My father died last September and left his home to his 3 daughters, The home was paid for. My sister and her husband decided last spring they wanted to get a loan and purchase the house.They went to several banks and were turned down - his business is leveraged and so is their home. She then proceeded to remodel the home and moved in withoout the final notice from the bank that she had gotten the loan. Both my husband I told her on more than one occassion that this was a bad idea but she steamrolled over everyone. Last week the answer came back from the bank after 90 days - the loan was denied. When my other sister mentioned to her last Sunday that we will now need to set a time limit on this she became very hostile,I went to the house earlier this week and my sister was very irrational, yelling and screaming at me and claiming she would still get a loan. I finally told her I would no longer discuss this with her and left the house-she was still yelling and screaming as I got into my car. My husband saw her and her mother in law at the bank yesterday and they are trying to get the in laws to co-sign a loan for them. I am skeptical that this will work because I think ( although I do not know for a fact ) their home is also, leveraged for my brother in laws business ( the mother in law runs all of the business finances ). At this point my other sister and I want to end this peacefully. If it appears that there is some chance they will get the loan through the in laws co-signing then we are willing to wait 60 days, however beyond that we want to put the home up for sale and divide the shares. We certanily, want our sister to have this home, but we are not going to "be the banker" for her in order to finance it. Also, the sister living in the home is desperate to keep the house and is not rational when trying to discuss the issue with her - she continuously claims that she will get the money ans she is very angry.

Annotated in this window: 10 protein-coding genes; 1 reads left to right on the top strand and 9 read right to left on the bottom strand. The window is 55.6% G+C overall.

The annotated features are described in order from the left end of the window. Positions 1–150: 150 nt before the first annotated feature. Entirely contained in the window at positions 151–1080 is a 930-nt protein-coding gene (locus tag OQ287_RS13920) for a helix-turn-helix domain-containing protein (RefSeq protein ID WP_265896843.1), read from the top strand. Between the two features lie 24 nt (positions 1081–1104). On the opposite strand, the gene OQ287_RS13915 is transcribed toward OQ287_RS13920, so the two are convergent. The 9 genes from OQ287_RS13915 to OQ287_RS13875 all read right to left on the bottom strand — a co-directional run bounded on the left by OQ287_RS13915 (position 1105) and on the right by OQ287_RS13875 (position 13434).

I strongly believe that we must go to an attorney and have an agreement signed regarding the current situation. Please advise?
1 Answer from Attorneys
If there's a will with an executor appointed to administer the decedent's estate, this house could presumably be sold at anytime a willing
buyer could be found for it.
However, if there is no such will and no personal representative has been appointed by the probate court to administer your deceased father's
estate, then you might want to give the matter another 60 days to see if
the irrational one may be able to scurry up the funds necessary to purchase it
but, if not, then, yes, you should arrange to consult with an attorney with
appropriate experience in real estate and probate issues to assist with this matter..
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